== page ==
The women's shoe department at Nordstrom's looked like the trading floor of the New York Stock Exchange on a good day, and there was Ann Lay right in the thick of it. She wended her way through row after row of sales racks, picking over shoes with pointy heels, no heels, straps, bows and glitter.
Lay, a doctor at Glendale Adventist Medical Center, stopped by the Glendale Galleria to buy a bathing suit for a vacation in Maui next week. Not finding a swim suit she liked, she browsed through the shoes, then the clothing. By the time she left, she had spent more than $100 on a purse and a silk scarf.
Though she suffered modest losses in the stock market plunge two weeks ago, she doesn't believe gloomy predictions that a recession may be lurking around the corner. "If there were layoffs, if there were pay cuts, then I would worry."
Lay's attitude seemed to be shared by the small army of shoppers in Glendale Wednesday, on what some mall merchants said was the healthiest shopping day they've seen since Oct. 19--the day the Dow Jones industrial average slid by more than 500 points.
Since then, the nation's retailers say they have been closely watching sales to see whether the stock market's plunge will have any lasting effects on consumers and their buying habits. Retail sales between now and Christmas are considered an important gauge of consumer confidence in the economy.
A week ago, the mall was so vacant that "if you left the store, the only other person you'd pass was another mall employee going to lunch," said John Byrant, manager of the Toys International store. "Now the customers are starting to come back."
One customer who came back was Marilyn Giannone, and her 18-year-old son Kevin. They stopped by the toy store to check out an $169 radio-controlled car that Kevin wants for Christmas. "We'll buy it," said Giannone, as a store clerk pushed a button that made the car scoot along the carpet.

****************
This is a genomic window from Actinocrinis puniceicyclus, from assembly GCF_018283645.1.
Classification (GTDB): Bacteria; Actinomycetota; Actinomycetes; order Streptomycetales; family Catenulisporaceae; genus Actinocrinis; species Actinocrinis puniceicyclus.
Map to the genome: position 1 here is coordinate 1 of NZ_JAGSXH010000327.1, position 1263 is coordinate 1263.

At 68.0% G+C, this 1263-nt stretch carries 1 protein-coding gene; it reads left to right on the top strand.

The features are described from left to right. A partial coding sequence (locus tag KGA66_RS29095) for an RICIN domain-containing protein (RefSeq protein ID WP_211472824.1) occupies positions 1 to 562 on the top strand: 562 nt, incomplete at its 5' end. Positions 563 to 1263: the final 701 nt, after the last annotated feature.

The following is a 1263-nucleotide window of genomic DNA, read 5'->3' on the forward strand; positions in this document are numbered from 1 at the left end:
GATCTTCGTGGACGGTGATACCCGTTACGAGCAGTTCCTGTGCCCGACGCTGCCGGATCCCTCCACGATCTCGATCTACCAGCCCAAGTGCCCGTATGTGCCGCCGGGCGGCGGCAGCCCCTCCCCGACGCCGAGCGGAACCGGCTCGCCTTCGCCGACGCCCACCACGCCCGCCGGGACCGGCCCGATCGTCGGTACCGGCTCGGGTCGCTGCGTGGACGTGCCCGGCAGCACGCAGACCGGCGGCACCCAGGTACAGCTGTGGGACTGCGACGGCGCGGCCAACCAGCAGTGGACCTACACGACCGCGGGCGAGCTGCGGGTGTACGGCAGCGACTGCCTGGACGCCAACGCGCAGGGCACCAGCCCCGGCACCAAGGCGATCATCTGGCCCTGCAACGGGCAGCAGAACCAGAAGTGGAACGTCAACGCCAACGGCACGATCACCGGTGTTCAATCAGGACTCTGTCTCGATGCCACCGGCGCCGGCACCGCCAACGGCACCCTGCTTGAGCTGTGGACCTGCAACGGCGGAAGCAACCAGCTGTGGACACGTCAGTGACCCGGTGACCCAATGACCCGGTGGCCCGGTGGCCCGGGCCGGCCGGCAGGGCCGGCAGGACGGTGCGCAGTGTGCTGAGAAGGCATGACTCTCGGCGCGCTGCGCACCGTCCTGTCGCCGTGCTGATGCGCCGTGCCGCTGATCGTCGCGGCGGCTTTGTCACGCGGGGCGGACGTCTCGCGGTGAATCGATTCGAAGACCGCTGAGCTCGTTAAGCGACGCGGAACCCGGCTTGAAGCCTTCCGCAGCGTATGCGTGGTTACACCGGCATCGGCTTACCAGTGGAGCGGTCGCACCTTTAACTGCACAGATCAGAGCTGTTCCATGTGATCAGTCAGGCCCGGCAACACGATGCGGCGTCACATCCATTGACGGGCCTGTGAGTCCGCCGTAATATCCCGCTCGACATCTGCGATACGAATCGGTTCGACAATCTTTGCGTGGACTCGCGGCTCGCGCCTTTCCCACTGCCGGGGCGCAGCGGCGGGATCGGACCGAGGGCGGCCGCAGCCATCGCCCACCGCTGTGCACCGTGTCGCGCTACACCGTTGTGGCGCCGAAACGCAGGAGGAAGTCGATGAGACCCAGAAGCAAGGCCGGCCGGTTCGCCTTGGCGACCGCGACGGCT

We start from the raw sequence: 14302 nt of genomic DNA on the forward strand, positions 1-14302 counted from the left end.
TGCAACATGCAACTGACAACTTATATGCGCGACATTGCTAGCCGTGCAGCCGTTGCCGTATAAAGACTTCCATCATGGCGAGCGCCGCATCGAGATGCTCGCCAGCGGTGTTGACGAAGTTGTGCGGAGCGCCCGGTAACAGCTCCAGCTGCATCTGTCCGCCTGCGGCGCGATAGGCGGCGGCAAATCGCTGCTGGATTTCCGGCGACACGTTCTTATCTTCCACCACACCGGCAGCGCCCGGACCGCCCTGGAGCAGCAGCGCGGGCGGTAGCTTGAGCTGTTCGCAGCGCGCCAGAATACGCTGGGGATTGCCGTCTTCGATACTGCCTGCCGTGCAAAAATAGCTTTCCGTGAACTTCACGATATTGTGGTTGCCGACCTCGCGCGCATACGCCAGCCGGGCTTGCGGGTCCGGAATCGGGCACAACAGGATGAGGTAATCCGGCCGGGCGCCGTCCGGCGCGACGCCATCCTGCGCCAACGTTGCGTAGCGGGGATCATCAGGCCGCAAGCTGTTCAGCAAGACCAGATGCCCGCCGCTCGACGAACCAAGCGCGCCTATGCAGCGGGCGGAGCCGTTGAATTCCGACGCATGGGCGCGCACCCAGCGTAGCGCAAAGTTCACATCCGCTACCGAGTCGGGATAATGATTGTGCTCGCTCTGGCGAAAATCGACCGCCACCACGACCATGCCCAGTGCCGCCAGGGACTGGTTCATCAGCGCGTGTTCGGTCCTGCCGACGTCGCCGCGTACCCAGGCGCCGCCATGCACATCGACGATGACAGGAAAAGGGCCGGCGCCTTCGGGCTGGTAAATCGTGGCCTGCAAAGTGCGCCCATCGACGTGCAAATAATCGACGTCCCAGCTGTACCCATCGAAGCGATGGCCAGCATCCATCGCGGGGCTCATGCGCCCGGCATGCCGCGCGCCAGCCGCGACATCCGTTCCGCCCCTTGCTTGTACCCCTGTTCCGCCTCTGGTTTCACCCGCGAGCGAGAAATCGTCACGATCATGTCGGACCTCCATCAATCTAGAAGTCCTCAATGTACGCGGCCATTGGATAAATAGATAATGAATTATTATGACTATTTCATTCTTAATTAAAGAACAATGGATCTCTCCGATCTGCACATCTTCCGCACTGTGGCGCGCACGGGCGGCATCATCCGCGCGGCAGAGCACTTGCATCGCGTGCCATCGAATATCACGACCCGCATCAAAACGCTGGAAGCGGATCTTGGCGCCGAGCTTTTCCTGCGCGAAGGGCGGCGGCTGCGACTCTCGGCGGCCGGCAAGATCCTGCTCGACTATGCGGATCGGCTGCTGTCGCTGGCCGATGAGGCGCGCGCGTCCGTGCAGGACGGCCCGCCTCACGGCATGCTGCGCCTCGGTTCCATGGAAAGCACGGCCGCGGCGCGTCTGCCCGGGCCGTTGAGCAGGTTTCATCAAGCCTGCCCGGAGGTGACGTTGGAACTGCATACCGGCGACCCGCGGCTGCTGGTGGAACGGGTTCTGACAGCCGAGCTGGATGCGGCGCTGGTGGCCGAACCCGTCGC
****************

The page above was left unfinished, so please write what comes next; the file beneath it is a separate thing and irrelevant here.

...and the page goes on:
Giannone, an Eagle Rock housewife, had other shopping plans; she's buying a $310 model railroad dining car for herself. "Christmas is on!" she declared. As for the stock market, she's full of optimism. "We lost some money, but it's only on paper. It'll come back."
The stock market slump has given electronics company executive John Guy a new reason to spend. "If people stop spending money, the economy is in real trouble," said Guy, 61, as he sat on a bench in the mall and ate a Haagen Dazs ice cream sundae.
Guy says he went to the mall to get his shoes shined, but ended up buying a $1,200 camcorder as a Christmas present for his 30-year-old daughter. That's more than he would ordinarily spend, "but we have a responsibility to support the economy." Besides, says Guy, his daughter can use the gift to film his new grandchild. And this weekend, Guy said, he intends to "go down to Bullocks-Wilshire and buy my wife three dresses instead of one."
Barbara Detlor, a nurse at Glendale Adventist Medical Center who was shopping with Lay, said she was there to cure her blues about the market. "I bought all this, and I'm still depressed," she said as she lifted two shopping bags stuffed with shirts, a wallet, clothes for her two children, shoes, a purse and stockings. "Actually," she confided, "I really didn't understand what was going on with the stock market until my husband explained it to me."
Detlor, 33, says she and her husband worried at first that the market might affect a refinancing of their home in Shadow Hills, but it didn't. "Everything worked out fine."